The significance of Chrome

Yesterday Google released a new browser called Chrome. This one of the most significant recent developments in the computing industry and will have a huge impact on business computing.

To understand the importance of Chrome we need to look at what else is happening in the computing industry.

PC’s are dropping to sub $US500 products will quickly drop to less than $US200. At those prices the combination of Microsoft Windows and Microsoft Office, software that is normally purchased with the new hardware, becomes an increasingly disproportionate part of the total cost.

Hardware companies like HP and Dell are therefore motivated to uncouple hardware sales from the Microsoft products.

Once applications live inside a browser, they don’t need to use many features of the operating system. New browsers like Chrome and Firefox 3 allow some information to be stored inside the browser as well. Google has a related initiative called Google Gears that provides for offline capability and storage in web applications.

As web based applications store your information securely in central data centers – rather than on your own computer – you don’t even need a hard disk to run your web apps. The open source Linux operating system can run on a single chip. So a computer can be reduced down to basically a keyboard and screen.

Google Chrome is available in beta now for Windows, and soon in Mac and Linux versions. The Linux version is the significant news as it can be distributed for free.

That means that Chrome + Linux takes the operating system and desktop productivity tools costs out of the stack. Chrome isn’t significant because it’s great technology. Chrome is significant because its Google. Google Chrome is a direct attack on the existing Microsoft based PC, Windows and Office stack.

Google make their money out of advertising and other services so they are very motivated to do this. As are the hardware manufacturers.

It’s not only Microsoft that would be concerned. Apple would also have their eyebrows raised as the Operating System is disintermediated. Hence their MobileMe strategy to gain lock in and ongoing revenue.

This is going to drive a huge amount of innovation as the big guys go to war. And Microsoft will fire its shots with Office Live soon – though the goal posts have been moved.

Microsoft is the only global software mega-vendor that sells into small businesses. So this space is crucial for them and we expect to see a huge investment now to maintain their position in this massive market.

This is great news for both small and large businesses as the costs of computing are going to dramatically reduce allowing a greater proliferation of computing devices throughout businesses

Of course this is great news for the SaaS industry as the high value part of the equation becomes much more about the applications that drive business benefits.

Chrome is an accelerator for the industry. It’s now all about the apps.

5 Comments

Dermott Renner
September 4, 2008 at 10:06 pm

Rod, Xero is a great product ( I am an enthusiastic user) but you don’t need to push the SaaS model into an Alice in Wonderland fantasy world to get more sales; it won’t happen overnight but it will happen as that great NZ icon Rachel Hunter used to say in the hair commercial.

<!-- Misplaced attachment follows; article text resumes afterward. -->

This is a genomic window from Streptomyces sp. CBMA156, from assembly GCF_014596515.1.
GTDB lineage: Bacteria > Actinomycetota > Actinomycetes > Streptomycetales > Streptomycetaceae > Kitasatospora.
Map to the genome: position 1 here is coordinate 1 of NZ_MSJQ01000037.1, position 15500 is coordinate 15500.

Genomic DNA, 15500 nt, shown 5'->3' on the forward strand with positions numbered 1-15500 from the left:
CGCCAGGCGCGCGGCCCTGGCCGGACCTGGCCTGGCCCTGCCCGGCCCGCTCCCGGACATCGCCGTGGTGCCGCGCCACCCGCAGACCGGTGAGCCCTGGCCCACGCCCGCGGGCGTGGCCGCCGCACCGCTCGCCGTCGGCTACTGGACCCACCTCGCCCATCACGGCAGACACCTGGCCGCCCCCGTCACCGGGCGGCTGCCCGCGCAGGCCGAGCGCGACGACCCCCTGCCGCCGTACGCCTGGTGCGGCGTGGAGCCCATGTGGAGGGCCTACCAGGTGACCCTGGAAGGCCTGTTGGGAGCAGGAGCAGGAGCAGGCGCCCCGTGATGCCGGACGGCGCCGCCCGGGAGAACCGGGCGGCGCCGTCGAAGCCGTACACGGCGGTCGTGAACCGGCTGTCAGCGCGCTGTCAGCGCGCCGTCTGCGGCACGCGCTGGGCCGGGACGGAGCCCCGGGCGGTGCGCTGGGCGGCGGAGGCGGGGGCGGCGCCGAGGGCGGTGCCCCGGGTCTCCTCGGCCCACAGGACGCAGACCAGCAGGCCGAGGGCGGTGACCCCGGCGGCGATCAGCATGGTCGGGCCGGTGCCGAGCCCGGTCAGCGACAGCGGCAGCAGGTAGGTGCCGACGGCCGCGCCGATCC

Chrome, built on a dodgy Apple Safari code base, impossible to install on some enterprise computers, with a license agreement (now changed) more about protecting Google’s business than providing an unnecessary service.

Not everything works all the time in the Cloud especially when it rains, just ask Google with their recent Gmail outage, Amazon with their second S3 outage this year. Just because you can put stuff in the Cloud doesn’t mean you should or that everyone will or that everything should be there.

I don’t think lower costs drive innovation; understanding people (the users needs) and the problems they have results in innovation. There is a lot of technology out there now that simple does not get it. Xero does.

Zoho docs - yet another reason operating systems will become irrelevant at diversity.net.nz
September 5, 2008 at 2:13 am

[…] said it often before, and Rod also commented on how Google Chrome helps in this respect, but more and more of the core functionality of the […]

Craig Walker
September 5, 2008 at 8:13 am

It’s been interesting seeing some of the analysis coming out of browsers like Chrome and IE8. These browsers are really starting to push the browser-as-an-operating-system concept to the next level (such as tab isolation using multiple system processes etc). There’s a good breakdown at Slashdot (http://tech.slashdot.org/tech/08/09/03/2244226.shtml).

Rob
September 8, 2008 at 10:54 am

I am not a Xero user yet but I am working on it. I have been watching the SaaS model for many years now and currently work for a SaaS company.

Google Chrome has added functionality from Opera, Firefox and Safari plus heaps of new innovations. I am already using it and I have fallen in love with it. It still crashes but far less than the other Browsers and it recovers quicker and easier.

I think that Chrome is going to enhance the SaaS model. I think that Google is the only Company in the world that can truly take on Microsoft and Internet Explorer.

It is great that Xero have embraced the new kid on the block as it shows that they are dedicated to the future of SaaS and Web Applications.

Xero | News about online accounting software for small business » Blog Archive » Netbooks will change the landscape
January 27, 2009 at 5:35 am

[…] covered my reasons why before, and this is becoming more obvious to the wider […]

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